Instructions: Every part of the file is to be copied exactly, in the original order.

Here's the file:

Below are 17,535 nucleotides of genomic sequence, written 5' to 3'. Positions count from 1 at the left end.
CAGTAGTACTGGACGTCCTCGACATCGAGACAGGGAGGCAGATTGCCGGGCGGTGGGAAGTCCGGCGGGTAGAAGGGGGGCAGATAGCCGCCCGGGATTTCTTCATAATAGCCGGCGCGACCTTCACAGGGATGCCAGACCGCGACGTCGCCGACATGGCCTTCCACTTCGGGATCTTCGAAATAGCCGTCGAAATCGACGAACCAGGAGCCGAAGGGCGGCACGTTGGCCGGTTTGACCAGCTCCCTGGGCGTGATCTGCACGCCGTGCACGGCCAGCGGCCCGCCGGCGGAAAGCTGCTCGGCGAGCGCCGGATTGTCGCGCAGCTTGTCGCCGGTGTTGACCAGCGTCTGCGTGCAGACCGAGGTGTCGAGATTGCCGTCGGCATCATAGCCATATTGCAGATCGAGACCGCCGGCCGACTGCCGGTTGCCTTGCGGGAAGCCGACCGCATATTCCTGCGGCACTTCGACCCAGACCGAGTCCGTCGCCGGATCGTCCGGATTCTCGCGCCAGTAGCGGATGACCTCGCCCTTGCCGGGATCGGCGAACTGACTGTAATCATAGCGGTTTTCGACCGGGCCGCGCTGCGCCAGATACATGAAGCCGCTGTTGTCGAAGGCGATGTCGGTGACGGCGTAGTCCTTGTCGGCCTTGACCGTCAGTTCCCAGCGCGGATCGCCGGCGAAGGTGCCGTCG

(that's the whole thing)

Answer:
Below are 17,535 nucleotides of genomic sequence, written 5' to 3'. Positions count from 1 at the left end.
CAGTAGTACTGGACGTCCTCGACATCGAGACAGGGAGGCAGATTGCCGGGCGGTGGGAAGTCCGGCGGGTAGAAGGGGGGCAGATAGCCGCCCGGGATTTCTTCATAATAGCCGGCGCGACCTTCACAGGGATGCCAGACCGCGACGTCGCCGACATGGCCTTCCACTTCGGGATCTTCGAAATAGCCGTCGAAATCGACGAACCAGGAGCCGAAGGGCGGCACGTTGGCCGGTTTGACCAGCTCCCTGGGCGTGATCTGCACGCCGTGCACGGCCAGCGGCCCGCCGGCGGAAAGCTGCTCGGCGAGCGCCGGATTGTCGCGCAGCTTGTCGCCGGTGTTGACCAGCGTCTGCGTGCAGACCGAGGTGTCGAGATTGCCGTCGGCATCATAGCCATATTGCAGATCGAGACCGCCGGCCGACTGCCGGTTGCCTTGCGGGAAGCCGACCGCATATTCCTGCGGCACTTCGACCCAGACCGAGTCCGTCGCCGGATCGTCCGGATTCTCGCGCCAGTAGCGGATGACCTCGCCCTTGCCGGGATCGGCGAACTGACTGTAATCATAGCGGTTTTCGACCGGGCCGCGCTGCGCCAGATACATGAAGCCGCTGTTGTCGAAGGCGATGTCGGTGACGGCGTAGTCCTTGTCGGCCTTGACCGTCAGTTCCCAGCGCGGATCGCCGGCGAAGGTGCCGTCG